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Top 7 Ways to Get Market Smart

By Claire Cunningham

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The communications lesson for the day is "know your audience." If you want your message to be meaningful, you need to understand what's important to prospective buyers of your product or service.

Think you already know what’s important to prospective buyers? If you've been working in an industry for a while, you probably have a hunch. And you may be right. But why not ask and confirm your thinking? You'll get your information "straight from the horse's mouth," and you'll avoid relying on assumptions that could prove wrong. Especially for major steps like rethinking your company’s direction or introducing a product, I recommend investing in research before gambling with the marketing budget.

There are several ways to get smart about what buyers want. All the best methods involve asking questions.

  1. FOCUS GROUPS:

    Description: A small group (5-9 people) of qualified participants meets to discuss a topic and/or react to a product or idea. Discussion is led by a moderator who follows an established Discussion Guide. Groups may be observed via one-way mirror and may be audio and/or video taped.

    Advantages: - Provide immediate feedback; can help identify issues; lots of control over who participates; can probe and get clarification.

    Disadvantages - Small number of participants means results are qualitative not quantitative; cost; difficulty recruiting participants.

  2. PHONE INTERVIEWS:

    Description: Qualified respondents are contacted by phone and asked a series of standardized questions. Interviews are usually conducted by research professionals. A monetary incentive is offered to participants.

    Advantages – Fast turn-around; interviewer can clarify answers and probe for more information; easy to segment participants; can provide quantitative results.

    Disadvantages – Cost; difficulty identifying qualified respondents; difficulty getting phone numbers.

  3. IN-PERSON INTERVIEWS:

    Description: Qualified respondents are asked a series of standardized questions. Interviews are often held at a research facility and are usually conducted by research professionals. A monetary incentive is offered to participants.

    Advantages – Fast turn-around; interviewer can clarify answers and probe for more information; easy to segment participants; can provide quantitative results; interviews can be observed confidentially.

    Disadvantages – Cost; difficulty identifying qualified respondents; difficulty scheduling interviews.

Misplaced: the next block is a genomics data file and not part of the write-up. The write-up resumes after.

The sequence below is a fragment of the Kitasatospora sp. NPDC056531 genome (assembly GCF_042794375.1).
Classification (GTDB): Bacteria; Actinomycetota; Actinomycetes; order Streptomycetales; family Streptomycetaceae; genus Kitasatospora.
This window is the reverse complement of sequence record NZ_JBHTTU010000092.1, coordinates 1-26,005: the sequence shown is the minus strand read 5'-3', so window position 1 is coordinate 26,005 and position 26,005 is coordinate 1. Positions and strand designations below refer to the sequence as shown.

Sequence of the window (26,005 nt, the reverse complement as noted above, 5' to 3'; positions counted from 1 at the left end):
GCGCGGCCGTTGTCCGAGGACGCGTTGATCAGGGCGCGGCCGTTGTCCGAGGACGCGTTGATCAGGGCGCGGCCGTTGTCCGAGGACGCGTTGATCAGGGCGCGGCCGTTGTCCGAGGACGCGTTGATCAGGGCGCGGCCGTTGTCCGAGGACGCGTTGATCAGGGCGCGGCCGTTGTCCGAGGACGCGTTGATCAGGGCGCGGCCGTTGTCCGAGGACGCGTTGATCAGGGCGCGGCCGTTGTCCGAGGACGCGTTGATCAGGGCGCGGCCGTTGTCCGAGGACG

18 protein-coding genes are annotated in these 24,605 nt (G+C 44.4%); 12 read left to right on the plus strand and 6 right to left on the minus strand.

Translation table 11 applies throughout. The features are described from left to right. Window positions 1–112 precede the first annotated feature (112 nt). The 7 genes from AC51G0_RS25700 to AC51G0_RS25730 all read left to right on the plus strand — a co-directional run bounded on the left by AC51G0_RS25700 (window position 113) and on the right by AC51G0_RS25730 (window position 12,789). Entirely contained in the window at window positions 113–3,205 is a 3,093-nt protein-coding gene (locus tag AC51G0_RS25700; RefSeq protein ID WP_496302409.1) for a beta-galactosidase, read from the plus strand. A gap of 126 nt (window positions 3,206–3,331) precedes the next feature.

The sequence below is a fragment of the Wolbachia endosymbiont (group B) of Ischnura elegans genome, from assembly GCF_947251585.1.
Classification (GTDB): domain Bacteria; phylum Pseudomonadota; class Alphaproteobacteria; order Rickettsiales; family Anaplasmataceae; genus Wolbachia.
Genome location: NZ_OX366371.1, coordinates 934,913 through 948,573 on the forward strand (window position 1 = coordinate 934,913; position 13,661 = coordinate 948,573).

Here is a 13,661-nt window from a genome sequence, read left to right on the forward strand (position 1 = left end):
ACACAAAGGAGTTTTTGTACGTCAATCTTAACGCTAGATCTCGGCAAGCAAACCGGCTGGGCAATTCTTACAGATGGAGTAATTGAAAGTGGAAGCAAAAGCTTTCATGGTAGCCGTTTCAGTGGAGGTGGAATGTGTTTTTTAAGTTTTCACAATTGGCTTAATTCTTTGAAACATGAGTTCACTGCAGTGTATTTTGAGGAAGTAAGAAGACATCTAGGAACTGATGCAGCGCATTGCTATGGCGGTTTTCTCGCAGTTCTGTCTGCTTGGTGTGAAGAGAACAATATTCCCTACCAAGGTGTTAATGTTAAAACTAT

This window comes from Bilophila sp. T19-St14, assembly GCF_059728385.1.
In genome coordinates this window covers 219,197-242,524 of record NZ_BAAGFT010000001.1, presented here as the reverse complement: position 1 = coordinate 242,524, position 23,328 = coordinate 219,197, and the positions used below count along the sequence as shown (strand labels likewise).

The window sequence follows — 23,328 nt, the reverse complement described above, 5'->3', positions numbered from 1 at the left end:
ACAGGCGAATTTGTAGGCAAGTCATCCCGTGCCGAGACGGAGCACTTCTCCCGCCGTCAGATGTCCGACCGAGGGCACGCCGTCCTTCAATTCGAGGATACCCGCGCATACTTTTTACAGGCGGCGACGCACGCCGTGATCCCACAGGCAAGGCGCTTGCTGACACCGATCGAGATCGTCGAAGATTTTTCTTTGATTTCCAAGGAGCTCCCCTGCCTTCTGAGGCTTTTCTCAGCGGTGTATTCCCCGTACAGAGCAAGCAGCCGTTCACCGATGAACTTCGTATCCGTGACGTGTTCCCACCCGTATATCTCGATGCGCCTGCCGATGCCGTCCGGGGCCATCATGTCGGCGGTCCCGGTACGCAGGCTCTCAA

4. EARTH MAIL SURVEYS:

    Description: A standardized questionnaire is sent to qualified participants. An incentive may be offered.

    Advantages – Lower cost; can yield quantitative data.

    Disadvantages – Results may be unreliable since respondents self-select; difficult to segment participants; slow turn-around; no opportunity to clarify and probe; list and postage costs.

    I recommend you have a pro design your questionnaire and research strategy so you get usable information.

  5. FAXED SURVEYS:

    Description: A standardized questionnaire is faxed to qualified participants. An incentive may be offered.

    Advantages – Lower cost; can yield quantitative data.

    Disadvantages – Results may be unreliable since respondents self-select; difficult to segment participants; slow turn-around (especially with Earth mail); no opportunity to clarify and probe; difficulty getting fax numbers.

    I recommend you have a pro design your questionnaire and research strategy so you get usable information.

  6. EMAIL and INTERNET SURVEYS:

    Description: A standardized questionnaire is e-mailed to qualified participants or is posted on an special web site. An incentive may be offered.

    Advantages – Lower cost; can yield quantitative data.

    Disadvantages – Results may be unreliable since respondents self-select; difficult to segment participants; no opportunity to clarify and probe; difficulty getting email addresses.

    Internet and email surveys can save money on postage, but you should have a research pro design your questionnaire and strategy so you get usable information.

  7. INFORMAL RESEARCH

    If your budget and audience are small, you may be able to do informal research. Here's what I mean. Think of 3-5 questions that will help pinpoint prospective buyers' hot buttons. Call your top customers and prospects and ask away. You'll have great conversations, and you'll learn something each time you talk to someone. Develop a matrix of everyone’s answers to learn even more.

Claire Cunningham, The Marcomm Mom™ of Clairvoyant Communications, helps companies jumpstart their sales with increased visibility. Visit http://www.clairvoyantcommunications.com and sign up for her monthly e-newsletter, Marketing Communiqué. Contact Claire at 1-763-546-0479, 1-612-709-6845.

Source: http://Top7Business.com/?expert=Claire_Cunningham

Article Submitted On: June 02, 2008